is a 1937 short novel by Katherine Ann Porter. Porter was very specific that she wished her short novels to be called short novels, and not “novellas,” a term she described as “slack, boneless, affected.” Noon Wine
tells the story of Royal Earle Thompson, a dairy farmer whose life changes dramatically, although not overnight, after hiring a strange, laconic Swede to work his farm.
It is the late 1890s, and Royal Earle Thompson's dairy farm is not prospering. This is in large part due to Royal's poor management – he is lazy, and feels that much of the labor the farm requires is beneath him. His chronically ill wife, Ellie, does her best to keep up with the chores that Royal considers women's work, but she barely manages. The couple have two young sons, Arthur, who's six, and Herbet, who's eight.
But everything changes for the Thompsons when a taciturn Swedish man named Olaf Helton arrives from North Dakota. He approaches Royal and asks for work; Thompson agrees. He will pay Olaf a small wage, and give him room and board in exchange for help around the farm. Olaf mentions that he was formerly paid a higher wage in North Dakota, but accepts the deal, nonetheless. He turns out to be an extremely hard working, efficient, organized fellow, and his efforts completely transform Thompson's farm. In very short time, it becomes more productive than it has ever before been, and begins to actually turn a profit.
Olaf is a very quiet man, and the Thompsons learn little of his past during his time with them. Royal's initial condescension towards the foreigner gives way to respect as he realizes how much he owes to the Swede. He begins to give him greater responsibilities at the farm, and pays him more as well. But one day Ellie catches Olaf violently shaking her boys. They had taken his harmonica. Upset by the unexpected scene, she asks Royal to speak to Olaf, and tell him that he is not to discipline the boys.
The scene is never repeated, and it begins to fade into distant memory as the years continue. Olaf's productivity never wanes, and the family thrives. Olaf, despite his odd silence and other quirks, comes to be seen as very much one of the family. Then one day a man named Homer T. Hatch appears. His mannerisms inspire immediate and overwhelming disgust in Royal, who finds him insulting and abrasive. Homer claims he is a bounty hunter and that he is after Olaf because Olaf is in fact an escaped mental patient who is not meant to be living among regular folk. Olaf is also, according to Homer, a murderer responsible for the death of his own brother. His brother had lost Olaf's harmonica, and it sent him into such a rage that he stabbed him to death with a pitchfork. Royal is dumbfounded by this news, but doesn't want to lose Olaf's help on the farm. He also has an irrational dislike for Homer, so he doesn't agree to give Olaf up.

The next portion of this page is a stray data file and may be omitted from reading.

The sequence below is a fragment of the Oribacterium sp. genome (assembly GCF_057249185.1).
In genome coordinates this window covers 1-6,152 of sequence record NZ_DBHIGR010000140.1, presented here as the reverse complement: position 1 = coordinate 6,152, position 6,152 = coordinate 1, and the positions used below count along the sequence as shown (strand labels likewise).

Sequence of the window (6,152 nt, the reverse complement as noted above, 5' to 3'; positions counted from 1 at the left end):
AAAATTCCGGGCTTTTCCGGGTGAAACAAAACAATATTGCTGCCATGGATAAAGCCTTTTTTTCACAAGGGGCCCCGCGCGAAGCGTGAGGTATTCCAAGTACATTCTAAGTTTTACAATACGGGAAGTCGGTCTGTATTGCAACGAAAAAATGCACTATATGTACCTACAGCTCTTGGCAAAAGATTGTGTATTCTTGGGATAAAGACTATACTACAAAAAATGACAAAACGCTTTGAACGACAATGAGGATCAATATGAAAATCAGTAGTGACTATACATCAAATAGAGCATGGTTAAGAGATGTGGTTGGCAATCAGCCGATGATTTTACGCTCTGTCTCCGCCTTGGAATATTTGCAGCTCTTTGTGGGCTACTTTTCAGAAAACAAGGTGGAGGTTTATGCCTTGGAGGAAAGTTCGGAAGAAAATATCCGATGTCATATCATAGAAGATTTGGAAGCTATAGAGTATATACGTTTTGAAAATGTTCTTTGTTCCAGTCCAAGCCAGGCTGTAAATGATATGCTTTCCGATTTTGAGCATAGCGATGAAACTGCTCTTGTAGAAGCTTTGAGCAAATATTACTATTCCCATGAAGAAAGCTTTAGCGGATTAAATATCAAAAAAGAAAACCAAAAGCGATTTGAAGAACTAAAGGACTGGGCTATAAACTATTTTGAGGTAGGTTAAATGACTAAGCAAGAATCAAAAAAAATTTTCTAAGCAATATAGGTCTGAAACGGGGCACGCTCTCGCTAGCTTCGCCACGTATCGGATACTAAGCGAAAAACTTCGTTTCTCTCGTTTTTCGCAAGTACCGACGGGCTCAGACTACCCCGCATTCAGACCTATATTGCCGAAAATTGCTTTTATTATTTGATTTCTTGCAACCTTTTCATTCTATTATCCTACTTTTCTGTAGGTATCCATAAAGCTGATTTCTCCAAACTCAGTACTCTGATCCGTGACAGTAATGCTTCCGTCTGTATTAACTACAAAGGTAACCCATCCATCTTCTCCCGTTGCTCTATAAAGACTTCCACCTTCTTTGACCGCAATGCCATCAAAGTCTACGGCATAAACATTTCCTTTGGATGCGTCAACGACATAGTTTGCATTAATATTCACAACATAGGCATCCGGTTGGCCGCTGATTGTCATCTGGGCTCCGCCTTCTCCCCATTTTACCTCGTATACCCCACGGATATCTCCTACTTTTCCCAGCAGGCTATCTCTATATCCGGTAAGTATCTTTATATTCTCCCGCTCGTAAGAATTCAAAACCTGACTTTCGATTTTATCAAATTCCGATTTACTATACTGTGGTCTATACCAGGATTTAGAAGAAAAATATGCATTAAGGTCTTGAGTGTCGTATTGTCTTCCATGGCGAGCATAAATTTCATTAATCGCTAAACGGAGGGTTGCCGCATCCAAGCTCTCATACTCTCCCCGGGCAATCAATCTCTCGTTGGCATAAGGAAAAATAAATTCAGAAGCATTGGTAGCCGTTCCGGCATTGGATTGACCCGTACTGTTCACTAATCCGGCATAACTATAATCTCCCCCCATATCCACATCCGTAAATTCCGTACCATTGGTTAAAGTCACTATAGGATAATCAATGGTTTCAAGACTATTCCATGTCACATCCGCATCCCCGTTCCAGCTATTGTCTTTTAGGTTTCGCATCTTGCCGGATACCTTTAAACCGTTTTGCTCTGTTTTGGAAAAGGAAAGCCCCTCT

Royal then appears to see Homer stab Olaf in the stomach. Rushing to defend his prize farm worker, Royal grabs an axe and strikes Homer down. Ellie arrives to see Homer fallen and dead, and Olaf fleeing into the distance. She faints. The town Sheriff and his men track down Olaf, and shoot him. When they recover his body, he has no knife wound – he was never actually attacked by Homer. Royal, it seems, hallucinated. Still, he coaches Ellie to corroborate his story, and though she is resistant, she acquiesces in the end.
Royal is put on trial for killing Homer, but the trial is mostly for show. He is acquitted. But his acquittal isn't the end of his troubles. He is troubled with frequent flashbacks to the murder, and is sometimes unsure of whether his actions were justified. Further, he has lost standing and reputation in the community. Feeling the weight of ostracization, he forces Ellie to come with him as he begins a round of private visits to the various neighbor households, in an attempt to explain himself, and regain his community's good graces. His attempt fails, however.
Near the end of the story, Thompson has a realization: it isn't just his community that no longer trusts him. His wife and nearly grown children are also afraid of him – and his boys don't like to leave their mother with him. Distraught, Royal puts on his best attire, and heads out to the furthest corner of his property. He writes a note explaining that his murder of Homer was only what his friend Olaf would have done for him. He reiterates that Homer was a bad man and deserved to die, but claims that he didn't mean to kill him, only protect Olaf. Then he shoots himself.Noon Wine
has been the subject of much discussion since its publication, and has been compared to Greek tragedy in its structure. It has also been adapted several times for radio and television. The 1966 television adaptation won director Sam Peckinpah a nomination for Best Television Adaptation by the Writers Guild, and for Best Television Direction by the Directors Guild of America.